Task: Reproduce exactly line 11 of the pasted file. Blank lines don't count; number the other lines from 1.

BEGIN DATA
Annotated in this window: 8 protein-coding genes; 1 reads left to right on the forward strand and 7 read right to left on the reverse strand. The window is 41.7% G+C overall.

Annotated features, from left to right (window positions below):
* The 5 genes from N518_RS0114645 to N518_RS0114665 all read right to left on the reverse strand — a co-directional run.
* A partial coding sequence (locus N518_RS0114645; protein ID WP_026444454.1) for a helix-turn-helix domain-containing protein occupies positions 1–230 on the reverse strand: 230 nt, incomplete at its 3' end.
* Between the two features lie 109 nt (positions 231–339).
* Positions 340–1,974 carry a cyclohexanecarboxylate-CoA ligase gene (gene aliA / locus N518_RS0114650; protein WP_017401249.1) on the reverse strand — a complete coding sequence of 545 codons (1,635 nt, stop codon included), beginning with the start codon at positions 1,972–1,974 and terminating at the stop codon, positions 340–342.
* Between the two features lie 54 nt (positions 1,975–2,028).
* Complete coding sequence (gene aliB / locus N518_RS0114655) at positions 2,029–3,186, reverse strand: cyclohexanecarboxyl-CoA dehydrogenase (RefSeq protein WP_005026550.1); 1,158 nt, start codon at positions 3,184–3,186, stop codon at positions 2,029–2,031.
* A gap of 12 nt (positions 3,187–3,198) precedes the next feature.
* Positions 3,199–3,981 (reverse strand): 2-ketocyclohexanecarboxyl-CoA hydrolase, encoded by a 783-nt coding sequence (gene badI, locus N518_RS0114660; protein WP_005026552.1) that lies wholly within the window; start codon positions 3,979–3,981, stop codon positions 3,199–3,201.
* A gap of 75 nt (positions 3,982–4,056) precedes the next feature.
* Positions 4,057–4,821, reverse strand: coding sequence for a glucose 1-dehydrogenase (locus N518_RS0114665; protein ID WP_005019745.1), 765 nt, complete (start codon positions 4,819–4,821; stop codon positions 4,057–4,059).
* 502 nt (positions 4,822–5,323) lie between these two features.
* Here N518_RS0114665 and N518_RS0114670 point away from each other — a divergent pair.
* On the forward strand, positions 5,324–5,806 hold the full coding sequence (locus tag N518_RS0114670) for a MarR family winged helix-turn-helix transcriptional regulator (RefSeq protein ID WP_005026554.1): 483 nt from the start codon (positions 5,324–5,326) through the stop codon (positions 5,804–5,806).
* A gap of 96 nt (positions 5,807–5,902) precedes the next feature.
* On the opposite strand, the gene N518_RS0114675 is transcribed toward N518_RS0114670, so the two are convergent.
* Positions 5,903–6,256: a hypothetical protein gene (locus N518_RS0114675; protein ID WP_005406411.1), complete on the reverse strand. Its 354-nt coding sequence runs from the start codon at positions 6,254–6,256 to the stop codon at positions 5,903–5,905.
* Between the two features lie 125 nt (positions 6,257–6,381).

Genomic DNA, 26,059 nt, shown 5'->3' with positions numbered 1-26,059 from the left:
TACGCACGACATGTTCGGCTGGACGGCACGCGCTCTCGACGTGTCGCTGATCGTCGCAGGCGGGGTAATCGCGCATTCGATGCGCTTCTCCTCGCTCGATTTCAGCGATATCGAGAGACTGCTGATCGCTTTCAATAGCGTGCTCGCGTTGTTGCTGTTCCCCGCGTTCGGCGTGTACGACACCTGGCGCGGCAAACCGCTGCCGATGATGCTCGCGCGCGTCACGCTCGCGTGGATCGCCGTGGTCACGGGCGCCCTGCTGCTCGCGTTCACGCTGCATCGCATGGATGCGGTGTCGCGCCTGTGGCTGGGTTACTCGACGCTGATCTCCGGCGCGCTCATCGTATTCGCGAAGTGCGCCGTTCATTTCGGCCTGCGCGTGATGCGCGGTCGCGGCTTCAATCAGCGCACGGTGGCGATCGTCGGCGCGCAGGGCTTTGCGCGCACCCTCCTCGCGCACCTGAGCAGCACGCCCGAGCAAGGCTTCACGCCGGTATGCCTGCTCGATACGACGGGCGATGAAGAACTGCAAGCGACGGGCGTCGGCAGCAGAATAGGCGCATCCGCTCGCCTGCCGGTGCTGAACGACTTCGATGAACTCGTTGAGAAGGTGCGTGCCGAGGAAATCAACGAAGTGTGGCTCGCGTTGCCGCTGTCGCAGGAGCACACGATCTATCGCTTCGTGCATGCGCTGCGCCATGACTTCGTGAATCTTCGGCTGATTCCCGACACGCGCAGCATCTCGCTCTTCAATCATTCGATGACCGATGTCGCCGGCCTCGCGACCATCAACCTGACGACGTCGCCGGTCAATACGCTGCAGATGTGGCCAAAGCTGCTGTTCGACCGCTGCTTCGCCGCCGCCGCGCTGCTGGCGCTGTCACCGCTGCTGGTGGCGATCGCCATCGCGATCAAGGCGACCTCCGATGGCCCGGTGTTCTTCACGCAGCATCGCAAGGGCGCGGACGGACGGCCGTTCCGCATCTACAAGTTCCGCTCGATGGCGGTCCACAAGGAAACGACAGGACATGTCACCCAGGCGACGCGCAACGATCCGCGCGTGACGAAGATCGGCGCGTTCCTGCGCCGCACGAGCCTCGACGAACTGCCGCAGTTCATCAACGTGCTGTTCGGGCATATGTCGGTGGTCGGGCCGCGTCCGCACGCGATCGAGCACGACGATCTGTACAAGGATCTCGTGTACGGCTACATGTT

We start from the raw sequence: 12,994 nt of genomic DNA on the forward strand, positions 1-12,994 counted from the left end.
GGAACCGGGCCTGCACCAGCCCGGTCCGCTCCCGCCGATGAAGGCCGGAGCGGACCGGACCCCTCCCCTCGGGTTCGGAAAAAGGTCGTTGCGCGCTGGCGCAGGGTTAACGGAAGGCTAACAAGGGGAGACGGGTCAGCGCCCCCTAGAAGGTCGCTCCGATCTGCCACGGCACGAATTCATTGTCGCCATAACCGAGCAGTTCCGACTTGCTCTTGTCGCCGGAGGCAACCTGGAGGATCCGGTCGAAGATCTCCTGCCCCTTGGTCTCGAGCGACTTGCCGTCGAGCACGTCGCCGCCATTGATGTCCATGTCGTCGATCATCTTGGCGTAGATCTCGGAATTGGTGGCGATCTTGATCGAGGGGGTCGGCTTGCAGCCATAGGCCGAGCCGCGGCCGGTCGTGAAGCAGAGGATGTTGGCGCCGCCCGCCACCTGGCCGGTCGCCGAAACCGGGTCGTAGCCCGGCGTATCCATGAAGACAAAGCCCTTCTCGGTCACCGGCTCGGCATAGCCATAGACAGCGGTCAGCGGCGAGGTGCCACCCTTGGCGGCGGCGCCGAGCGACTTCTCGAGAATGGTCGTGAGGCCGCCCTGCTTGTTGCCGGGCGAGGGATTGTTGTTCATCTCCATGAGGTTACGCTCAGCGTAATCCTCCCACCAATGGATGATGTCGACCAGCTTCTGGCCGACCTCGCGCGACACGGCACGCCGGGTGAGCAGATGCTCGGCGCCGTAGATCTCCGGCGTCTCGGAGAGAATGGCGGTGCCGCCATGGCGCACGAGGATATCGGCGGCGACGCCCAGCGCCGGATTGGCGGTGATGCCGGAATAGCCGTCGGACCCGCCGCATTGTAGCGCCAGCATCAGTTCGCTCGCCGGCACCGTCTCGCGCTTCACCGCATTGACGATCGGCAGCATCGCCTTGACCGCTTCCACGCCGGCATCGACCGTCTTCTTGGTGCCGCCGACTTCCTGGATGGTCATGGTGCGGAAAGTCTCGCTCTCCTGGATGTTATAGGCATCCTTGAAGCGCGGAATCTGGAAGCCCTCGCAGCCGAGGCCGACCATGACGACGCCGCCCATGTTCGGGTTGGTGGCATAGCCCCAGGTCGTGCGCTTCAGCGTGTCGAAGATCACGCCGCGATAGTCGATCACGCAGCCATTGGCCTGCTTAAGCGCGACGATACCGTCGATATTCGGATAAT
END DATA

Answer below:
* A gap of 75 nt (positions 3,982–4,056) precedes the next feature.